Virginia is an equitable distribution state, meaning that the court has the authority in any divorce to classify the property of the parties as separate, marital or hybrid. This classification is vitally important, because the court only has the power to divide marital and hybrid property—not any separate property.
The article Equitable Distribution: Using Separate Property For A Marital Loan explains the Virginia Court of Appeals decision rendered in Layman v. Layman and the impact on property classification when a party uses separate property throughout a marriage.
The Court of Appeals in David v. David, Va. App., Record No. 0653-12-2 (2015) recently highlighted another potential pitfall on the road to proving separate property is actually separate. The David case illustrates important issues when stock and investment accounts are concerned.
In David, the husband was actively employed as a financial adviser and prior to their marriage acquired and maintained a brokerage account. Under Virginia law there is a presumption that any property acquired before the marriage is the separate property of that spouse.
The process, however, does not end there. Virginia Code Section 20-107.3(A)(3)(a) allows a court to classify property one spouse brought into the marriage as a hybrid of marital and separate. Under this section, the spouse who did not own the property must prove two things to gain an interest in it: (1) that the value of the property saw substantial appreciation during the course of the marriage; and (2) that the owner spouse expended “significant personal efforts” on the property. If those two factors are met, the owner spouse must show that something other than their efforts, for example market appreciation, caused the increase in value. Otherwise, the court will classify the property as hybrid, with the increase in value attributable to the owner spouse’s personal efforts being marital property, subject to equitable distribution.
The Court of Appeals agreed with the wife in David that an increase in value of approximately $307,000 over eight years was substantial appreciation. The wife then had to show the increase was due to her husband’s significant personal efforts throughout their marriage. She testified during the initial trial that her husband devoted long hours to researching promising companies and stocks in which to invest. Her husband then countered that he rarely made trades, and invested for the long term.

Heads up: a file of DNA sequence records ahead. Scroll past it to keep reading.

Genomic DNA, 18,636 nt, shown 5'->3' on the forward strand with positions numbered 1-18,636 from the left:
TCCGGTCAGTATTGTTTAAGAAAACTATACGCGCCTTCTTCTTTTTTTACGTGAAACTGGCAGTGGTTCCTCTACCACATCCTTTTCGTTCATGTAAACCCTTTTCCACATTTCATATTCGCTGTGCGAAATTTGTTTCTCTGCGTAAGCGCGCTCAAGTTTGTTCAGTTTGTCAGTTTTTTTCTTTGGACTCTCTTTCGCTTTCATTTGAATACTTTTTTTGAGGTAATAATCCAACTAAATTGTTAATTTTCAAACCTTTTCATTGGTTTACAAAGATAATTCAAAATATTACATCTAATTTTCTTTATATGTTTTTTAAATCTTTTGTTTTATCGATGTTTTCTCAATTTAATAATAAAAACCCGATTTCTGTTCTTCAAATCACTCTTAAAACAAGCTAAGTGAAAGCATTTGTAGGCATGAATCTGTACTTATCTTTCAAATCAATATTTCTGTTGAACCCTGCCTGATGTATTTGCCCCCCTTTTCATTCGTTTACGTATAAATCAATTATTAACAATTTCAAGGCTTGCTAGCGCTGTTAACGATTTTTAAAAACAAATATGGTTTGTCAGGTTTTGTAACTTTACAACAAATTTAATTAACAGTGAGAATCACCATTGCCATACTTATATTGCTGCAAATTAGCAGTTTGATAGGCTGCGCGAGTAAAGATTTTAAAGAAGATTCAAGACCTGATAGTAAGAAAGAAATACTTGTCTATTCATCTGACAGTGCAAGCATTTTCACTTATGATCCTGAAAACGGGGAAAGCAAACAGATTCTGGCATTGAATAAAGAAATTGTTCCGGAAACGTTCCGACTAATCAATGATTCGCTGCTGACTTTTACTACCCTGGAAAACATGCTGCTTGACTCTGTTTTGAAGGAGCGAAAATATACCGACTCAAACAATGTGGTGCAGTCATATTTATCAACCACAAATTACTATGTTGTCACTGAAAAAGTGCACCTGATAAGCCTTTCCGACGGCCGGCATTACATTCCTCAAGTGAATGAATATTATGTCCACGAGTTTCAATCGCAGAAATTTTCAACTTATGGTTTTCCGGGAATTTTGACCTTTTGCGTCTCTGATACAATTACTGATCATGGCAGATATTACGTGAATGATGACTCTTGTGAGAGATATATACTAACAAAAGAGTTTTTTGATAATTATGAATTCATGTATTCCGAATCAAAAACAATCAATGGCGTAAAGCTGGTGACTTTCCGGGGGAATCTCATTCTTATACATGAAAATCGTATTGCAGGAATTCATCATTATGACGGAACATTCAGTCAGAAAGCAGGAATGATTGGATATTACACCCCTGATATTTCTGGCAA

The Court acknowledged that researching and selecting stocks could be classified as “personal effort” as defined under the Virginia Code, but qualified that “personal effort must be significant and it must substantially affect the value of property.” While the husband certainly exerted personal effort, the nature of the husband’s actions had to be addressed in the context of a financial investment. The Court took the position that it is customary to make routine adjustments to a stock portfolio; therefore those actions alone could not constitute significant personal effort.
Even the number of trades, on its own, cannot be conclusive. In David, the husband made 35 trades over the course of the parties’ eight year marriage and the Court of Appeals found that number was not particularly high.
However, coupled with the wife’s testimony that the husband spent hours researching his options and was preoccupied with growing the account, the Court of Appeals agreed with the trial court that the husband exerted significant personal efforts over the portfolio.
Although the Court of Appeals did not make a final determination on the property’s classification, David illustrates just one of the potential hurdles parties face in equitable distribution.
Equitable distribution cases are often quite complex and fact-specific. Representation by an experienced divorce attorney is essential. The experienced divorce lawyers at Livesay & Myers, P.C. can guide you through every step of the divorce process. Contact us to schedule a consultation today.